Who wears the Crown in Judaism?
A few weeks ago, the Queen of England died and many mourned the monarchy. Have you ever thought about who wears the crown in Judaism? The Torah. When the Jewish monarchy ended, we began to decorate the Torah scrolls with crowns. Two thousand years before the American Revolution against an English King, the Jewish people had a democratic revolution. After the Destruction of the Second Temple in 70 CE, we pursued meritocracy and threw out the idea of rule by a royal family. Since then, the Torah wears the crown.
The uniquely Jewish idea though, is that the Torah and its crowns are literally in the hands of everyone, including the common people. Jews were the only people in antiquity to insist on universal literacy for all, including the children from the poorest social classes. Everyone was encouraged to read publicly from the Torah. This has become our rite of passage to become a Bat or Bar Mitzvah. The Torah is meant to be physically carried by everyone; men and women, adults and child. In our Jewish culture, the crown of leadership is not set aside for a ruling elite, but is accessible to all who desire to “hold it fast.” As it says in Proverbs 3:18, “Etz Chayim He” “The Torah is a Tree of Life to all who hold fast to it, and all of its supporters are happy!”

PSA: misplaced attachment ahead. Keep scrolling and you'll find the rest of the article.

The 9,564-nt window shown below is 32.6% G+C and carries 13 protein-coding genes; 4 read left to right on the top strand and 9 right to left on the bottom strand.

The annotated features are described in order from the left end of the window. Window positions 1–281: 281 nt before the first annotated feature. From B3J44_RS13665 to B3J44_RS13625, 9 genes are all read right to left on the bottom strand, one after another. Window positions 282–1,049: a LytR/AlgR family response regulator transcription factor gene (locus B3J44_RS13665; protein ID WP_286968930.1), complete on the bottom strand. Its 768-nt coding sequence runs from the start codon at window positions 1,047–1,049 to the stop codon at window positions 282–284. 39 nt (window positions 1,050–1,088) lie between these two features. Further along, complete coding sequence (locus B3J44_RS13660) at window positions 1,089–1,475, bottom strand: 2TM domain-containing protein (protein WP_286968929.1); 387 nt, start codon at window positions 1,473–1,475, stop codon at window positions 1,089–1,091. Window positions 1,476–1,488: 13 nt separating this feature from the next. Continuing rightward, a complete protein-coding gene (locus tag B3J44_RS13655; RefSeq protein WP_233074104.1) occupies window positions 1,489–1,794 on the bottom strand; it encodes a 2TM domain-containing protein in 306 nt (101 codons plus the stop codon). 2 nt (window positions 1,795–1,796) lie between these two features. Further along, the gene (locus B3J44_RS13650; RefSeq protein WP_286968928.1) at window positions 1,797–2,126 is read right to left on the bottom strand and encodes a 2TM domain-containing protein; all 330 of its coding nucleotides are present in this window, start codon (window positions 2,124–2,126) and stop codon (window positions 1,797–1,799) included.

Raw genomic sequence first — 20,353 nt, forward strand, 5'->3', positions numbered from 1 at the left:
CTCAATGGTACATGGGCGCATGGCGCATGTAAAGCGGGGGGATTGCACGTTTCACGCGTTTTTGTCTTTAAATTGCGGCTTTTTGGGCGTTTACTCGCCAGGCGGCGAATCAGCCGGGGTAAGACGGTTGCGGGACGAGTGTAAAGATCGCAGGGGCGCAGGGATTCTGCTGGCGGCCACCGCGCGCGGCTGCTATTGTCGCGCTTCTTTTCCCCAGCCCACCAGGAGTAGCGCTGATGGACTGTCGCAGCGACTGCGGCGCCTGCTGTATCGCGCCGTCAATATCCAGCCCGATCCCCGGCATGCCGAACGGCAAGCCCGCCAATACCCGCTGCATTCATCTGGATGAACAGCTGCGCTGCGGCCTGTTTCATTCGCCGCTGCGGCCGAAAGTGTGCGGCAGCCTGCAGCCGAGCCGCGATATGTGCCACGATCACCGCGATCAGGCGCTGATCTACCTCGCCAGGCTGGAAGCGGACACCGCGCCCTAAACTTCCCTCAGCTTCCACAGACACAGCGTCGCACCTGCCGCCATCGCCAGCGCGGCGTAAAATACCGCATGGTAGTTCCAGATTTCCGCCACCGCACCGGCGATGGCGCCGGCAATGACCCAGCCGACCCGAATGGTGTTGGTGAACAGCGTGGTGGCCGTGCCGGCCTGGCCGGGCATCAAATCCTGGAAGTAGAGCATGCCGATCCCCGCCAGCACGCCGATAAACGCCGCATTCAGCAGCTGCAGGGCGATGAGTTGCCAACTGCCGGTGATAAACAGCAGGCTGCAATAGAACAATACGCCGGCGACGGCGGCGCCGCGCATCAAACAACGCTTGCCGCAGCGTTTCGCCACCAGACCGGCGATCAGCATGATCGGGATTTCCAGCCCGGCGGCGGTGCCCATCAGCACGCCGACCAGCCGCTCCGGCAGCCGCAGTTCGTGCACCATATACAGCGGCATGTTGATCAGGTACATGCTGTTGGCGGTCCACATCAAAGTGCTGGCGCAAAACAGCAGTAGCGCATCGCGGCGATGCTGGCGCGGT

When was the last time you danced with a Torah? This Simchat Torah custom was virtually impossible during the long pandemic years. Tonight, the joy of Simchat Torah returns to our congregation with gusto. We will dance and sing and unfold the entire Torah for all to see and hold, and feel close. Our Simchat Torah dances are in circles called Hakafot. These circuits represent the circle of life and the cycles of reading and rereading the Torah in an annual cycle of renewal and rediscovery. Ben Bag-Bag (in the Talmud) said about the Torah, “Turn it over, and turn it over again, for everything can be found in it. Even when you are old do not depart from it, for there is no treasure more excellent than it!”
Come tonight and bring a friend, or a family, who may never have been to our congregation before. Let’s spread the love of Torah.
“Its ways are ways of pleasantness and all it paths lead to peace.” (Proverbs 3:17).
I would love to dance with you and your family and share a “L”Chayim”
Happy Simchat Torah, Hag Simchat Torah Sameach,
Rabbi David Wilfond